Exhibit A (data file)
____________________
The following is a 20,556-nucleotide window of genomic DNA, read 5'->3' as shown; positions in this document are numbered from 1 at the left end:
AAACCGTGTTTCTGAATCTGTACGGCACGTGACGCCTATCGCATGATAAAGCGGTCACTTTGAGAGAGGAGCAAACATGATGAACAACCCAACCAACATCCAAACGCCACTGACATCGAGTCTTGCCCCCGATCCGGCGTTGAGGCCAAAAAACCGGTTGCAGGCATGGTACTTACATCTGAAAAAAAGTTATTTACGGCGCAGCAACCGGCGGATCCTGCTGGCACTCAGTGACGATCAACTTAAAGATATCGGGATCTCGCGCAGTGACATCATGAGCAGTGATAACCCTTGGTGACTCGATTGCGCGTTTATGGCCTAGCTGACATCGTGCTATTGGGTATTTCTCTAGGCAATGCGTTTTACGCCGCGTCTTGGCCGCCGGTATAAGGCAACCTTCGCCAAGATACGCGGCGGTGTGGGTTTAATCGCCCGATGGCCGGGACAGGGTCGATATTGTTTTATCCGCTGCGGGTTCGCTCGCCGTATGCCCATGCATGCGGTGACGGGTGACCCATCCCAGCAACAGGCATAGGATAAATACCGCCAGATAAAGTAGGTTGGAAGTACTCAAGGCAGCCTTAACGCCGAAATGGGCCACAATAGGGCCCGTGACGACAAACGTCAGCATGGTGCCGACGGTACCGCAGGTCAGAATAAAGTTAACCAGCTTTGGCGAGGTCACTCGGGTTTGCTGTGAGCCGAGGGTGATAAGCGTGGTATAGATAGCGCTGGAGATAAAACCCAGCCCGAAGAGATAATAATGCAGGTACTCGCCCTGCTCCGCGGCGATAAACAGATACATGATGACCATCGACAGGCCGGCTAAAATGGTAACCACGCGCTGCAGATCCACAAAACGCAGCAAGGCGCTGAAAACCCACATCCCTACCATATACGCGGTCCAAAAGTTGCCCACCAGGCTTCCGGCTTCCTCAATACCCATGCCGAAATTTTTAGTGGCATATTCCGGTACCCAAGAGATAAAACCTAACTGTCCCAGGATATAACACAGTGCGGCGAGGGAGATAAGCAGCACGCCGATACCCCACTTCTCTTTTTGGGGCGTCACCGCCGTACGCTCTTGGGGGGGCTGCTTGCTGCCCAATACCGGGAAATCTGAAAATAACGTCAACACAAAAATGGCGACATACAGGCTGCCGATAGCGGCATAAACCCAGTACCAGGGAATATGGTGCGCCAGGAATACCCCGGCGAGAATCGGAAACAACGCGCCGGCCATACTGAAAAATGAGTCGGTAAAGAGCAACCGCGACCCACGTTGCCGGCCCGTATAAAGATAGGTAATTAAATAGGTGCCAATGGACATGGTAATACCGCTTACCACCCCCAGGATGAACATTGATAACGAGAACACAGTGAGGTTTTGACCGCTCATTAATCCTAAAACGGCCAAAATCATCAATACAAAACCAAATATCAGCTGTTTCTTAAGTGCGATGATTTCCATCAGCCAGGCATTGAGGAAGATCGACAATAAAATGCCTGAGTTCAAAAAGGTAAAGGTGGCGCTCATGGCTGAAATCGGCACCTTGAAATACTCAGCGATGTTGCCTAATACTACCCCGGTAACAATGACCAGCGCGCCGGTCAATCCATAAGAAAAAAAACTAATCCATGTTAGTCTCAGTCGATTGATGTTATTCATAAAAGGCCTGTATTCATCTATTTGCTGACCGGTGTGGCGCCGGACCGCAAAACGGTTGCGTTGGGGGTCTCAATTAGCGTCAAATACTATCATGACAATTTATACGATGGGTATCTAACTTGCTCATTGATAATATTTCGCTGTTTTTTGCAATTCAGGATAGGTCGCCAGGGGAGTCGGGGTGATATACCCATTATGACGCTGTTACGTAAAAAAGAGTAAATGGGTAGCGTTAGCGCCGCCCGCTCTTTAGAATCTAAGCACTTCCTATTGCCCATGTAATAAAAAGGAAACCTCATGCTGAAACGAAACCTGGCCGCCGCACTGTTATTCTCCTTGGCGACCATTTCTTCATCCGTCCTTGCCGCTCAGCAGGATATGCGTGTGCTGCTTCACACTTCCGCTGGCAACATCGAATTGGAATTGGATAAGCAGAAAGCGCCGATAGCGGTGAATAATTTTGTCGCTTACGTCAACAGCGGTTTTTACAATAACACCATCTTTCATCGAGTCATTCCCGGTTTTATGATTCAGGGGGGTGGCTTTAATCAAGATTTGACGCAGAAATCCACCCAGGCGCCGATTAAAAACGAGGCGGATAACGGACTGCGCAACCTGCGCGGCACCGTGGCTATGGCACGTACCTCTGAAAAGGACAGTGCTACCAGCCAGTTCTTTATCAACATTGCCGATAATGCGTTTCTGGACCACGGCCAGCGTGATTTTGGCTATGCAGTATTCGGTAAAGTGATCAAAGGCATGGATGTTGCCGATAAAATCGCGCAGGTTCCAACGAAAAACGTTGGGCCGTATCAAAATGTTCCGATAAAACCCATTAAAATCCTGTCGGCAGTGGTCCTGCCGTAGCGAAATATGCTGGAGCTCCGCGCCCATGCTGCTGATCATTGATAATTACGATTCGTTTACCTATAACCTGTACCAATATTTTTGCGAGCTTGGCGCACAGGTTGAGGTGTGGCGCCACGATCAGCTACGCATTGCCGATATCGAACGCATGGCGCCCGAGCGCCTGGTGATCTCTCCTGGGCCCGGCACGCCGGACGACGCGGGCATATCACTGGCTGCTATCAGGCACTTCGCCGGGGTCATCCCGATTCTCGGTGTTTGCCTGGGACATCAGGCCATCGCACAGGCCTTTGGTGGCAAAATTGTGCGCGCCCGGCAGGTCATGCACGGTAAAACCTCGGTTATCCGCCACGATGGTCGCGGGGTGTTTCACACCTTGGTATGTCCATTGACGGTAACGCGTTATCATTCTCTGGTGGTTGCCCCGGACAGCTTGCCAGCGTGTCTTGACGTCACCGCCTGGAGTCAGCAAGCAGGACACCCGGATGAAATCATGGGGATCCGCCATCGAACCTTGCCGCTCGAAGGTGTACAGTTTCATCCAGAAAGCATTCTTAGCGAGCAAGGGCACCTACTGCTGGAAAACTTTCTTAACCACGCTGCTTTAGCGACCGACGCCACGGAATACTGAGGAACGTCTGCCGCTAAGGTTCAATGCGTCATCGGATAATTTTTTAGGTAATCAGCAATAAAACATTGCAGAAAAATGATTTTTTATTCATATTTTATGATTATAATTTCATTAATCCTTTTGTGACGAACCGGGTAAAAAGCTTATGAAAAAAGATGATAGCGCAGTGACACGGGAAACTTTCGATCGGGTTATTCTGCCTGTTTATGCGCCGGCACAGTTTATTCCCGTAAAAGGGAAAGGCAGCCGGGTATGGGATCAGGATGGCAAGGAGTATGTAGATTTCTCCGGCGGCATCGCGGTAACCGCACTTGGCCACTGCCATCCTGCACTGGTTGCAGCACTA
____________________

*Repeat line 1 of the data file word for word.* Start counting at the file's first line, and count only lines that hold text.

The following is a 20,556-nucleotide window of genomic DNA, read 5'->3' as shown; positions in this document are numbered from 1 at the left end: